Education

Coverage of education issues both in Colorado & Nationally from KUNC, NPR & our education news partners.

Demonstrators came from across the country to gather at the White House in support of undocumented immigrants who were brought to the U.S. as toddlers and children.

Five years ago today, President Obama signed an executive order protecting them from deportation. It's known as DACA — Deferred Action for Childhood Arrivals.

Now immigrant rights groups — and immigrants themselves — worry that opponents and President Trump's administration are quietly working to revoke protection for DACA participants — young people like Claudia Quiñonez from Bolivia:

In the last year, there's been a big drop in support for charter schools, while other forms of school choice are getting a little less unpopular. That's the top line of a national poll released today.

President Trump and his education secretary Betsy DeVos have put school choice front and center on their education agenda. The general idea of "choice," however, takes many forms.

How should educators confront bigotry, racism and white supremacy? The incidents in Charlottesville, Va., this past weekend pushed that question from history to current events.

More and more, people in education agree on the importance of schools' paying attention to stuff other than academics.

But still, no one agrees on what to call that "stuff."

I originally published a story on this topic two years ago.

As I reported back then, there were a bunch of overlapping terms in play, from "character" to "grit" to "noncognitive skills."

In Jr Arimboanga's ninth-grade classroom, students learn about critical consciousness: how to read the word, but also the world. It's a concept popularized by a Brazilian educational theorist named Paulo Freire in his book, Pedagogy of the Oppressed.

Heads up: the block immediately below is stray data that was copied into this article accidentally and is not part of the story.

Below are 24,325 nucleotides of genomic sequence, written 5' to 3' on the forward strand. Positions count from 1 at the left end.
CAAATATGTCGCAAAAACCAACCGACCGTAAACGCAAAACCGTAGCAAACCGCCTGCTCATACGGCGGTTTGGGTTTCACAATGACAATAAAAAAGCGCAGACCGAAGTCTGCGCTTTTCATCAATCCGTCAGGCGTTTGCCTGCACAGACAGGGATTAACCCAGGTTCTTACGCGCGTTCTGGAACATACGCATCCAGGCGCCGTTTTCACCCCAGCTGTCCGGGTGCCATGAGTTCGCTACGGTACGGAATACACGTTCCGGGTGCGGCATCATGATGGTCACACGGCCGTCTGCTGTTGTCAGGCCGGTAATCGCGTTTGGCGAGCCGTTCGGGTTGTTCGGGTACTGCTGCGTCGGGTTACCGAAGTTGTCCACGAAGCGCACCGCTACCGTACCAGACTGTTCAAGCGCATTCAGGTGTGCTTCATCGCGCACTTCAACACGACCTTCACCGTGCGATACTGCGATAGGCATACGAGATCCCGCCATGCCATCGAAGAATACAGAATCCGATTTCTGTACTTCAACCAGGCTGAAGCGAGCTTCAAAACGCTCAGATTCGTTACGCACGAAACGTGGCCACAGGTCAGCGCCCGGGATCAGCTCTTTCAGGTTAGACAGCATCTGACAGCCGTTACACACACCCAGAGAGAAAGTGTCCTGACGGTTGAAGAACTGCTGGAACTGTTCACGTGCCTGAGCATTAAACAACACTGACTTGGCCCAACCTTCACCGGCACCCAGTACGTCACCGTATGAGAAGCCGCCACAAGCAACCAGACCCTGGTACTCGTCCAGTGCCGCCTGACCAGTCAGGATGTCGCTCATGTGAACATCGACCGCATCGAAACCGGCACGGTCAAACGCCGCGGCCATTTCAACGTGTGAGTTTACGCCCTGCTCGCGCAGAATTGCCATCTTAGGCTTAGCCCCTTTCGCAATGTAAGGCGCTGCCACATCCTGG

The class is ethnic studies. It's part of an effort by San Francisco educators like Arimboanga to teach courses centered on the perspectives of historically marginalized groups. Just last year, California passed a law mandating a model ethnic studies curriculum.

Are you feeling underprepared? Our weekly education news roundup has something for you.

"Remember, it's Vegas rules, guys. What happens here, stays here," says Alexander Chan to a room full of giggling high school teenagers as he goes over the ground rules for a workshop all about healthy relationships.

Chan's background is in marriage and family therapy. Now he's an educator with 4-H in Prince George's County, Md., where he leads a youth development program, through University of Maryland Extension, to help local teens understand and cultivate positive romantic partnerships.

Stacy Nick / KUNC

The theory behind the modern band movement is pretty simple: Teach kids the music they like and they will like -- and learn -- the music you teach.

This summer, almost 400 music educators from around the country traveled to Fort Collins to find out more about the concept and the organization spearheading it.

Little Kids Rock is a nonprofit that provides training and instruments to teachers so that they can offer music classes that are relevant to them, said the program’s CEO and founder David Wish during a break at the Modern Band Rock Fest conference.

“Modern band is a student-centered, student empowering form of music education that puts children in the driver’s seat of their own learning,” Wish said.

Steven Isaacs — @mr_isaacs on Twitter — is a full-time technology teacher in Baskingridge, N.J. He's also the co-founder of a new festival that set the Guinness World Record for largest gathering dedicated to a single video game.

The game that cements both halves of his life together? Minecraft.

Oakland Unified School District in California recently revamped its sexual harassment and assault policy. I attended the school board vote with Andrea Zamora, 17, a rising high school senior who helped develop the new policy with a local nonprofit, Alliance for Girls.

"I feel like all my hard work, and everything that we've all collaborated together, has paid off," Zamora told me.

Pages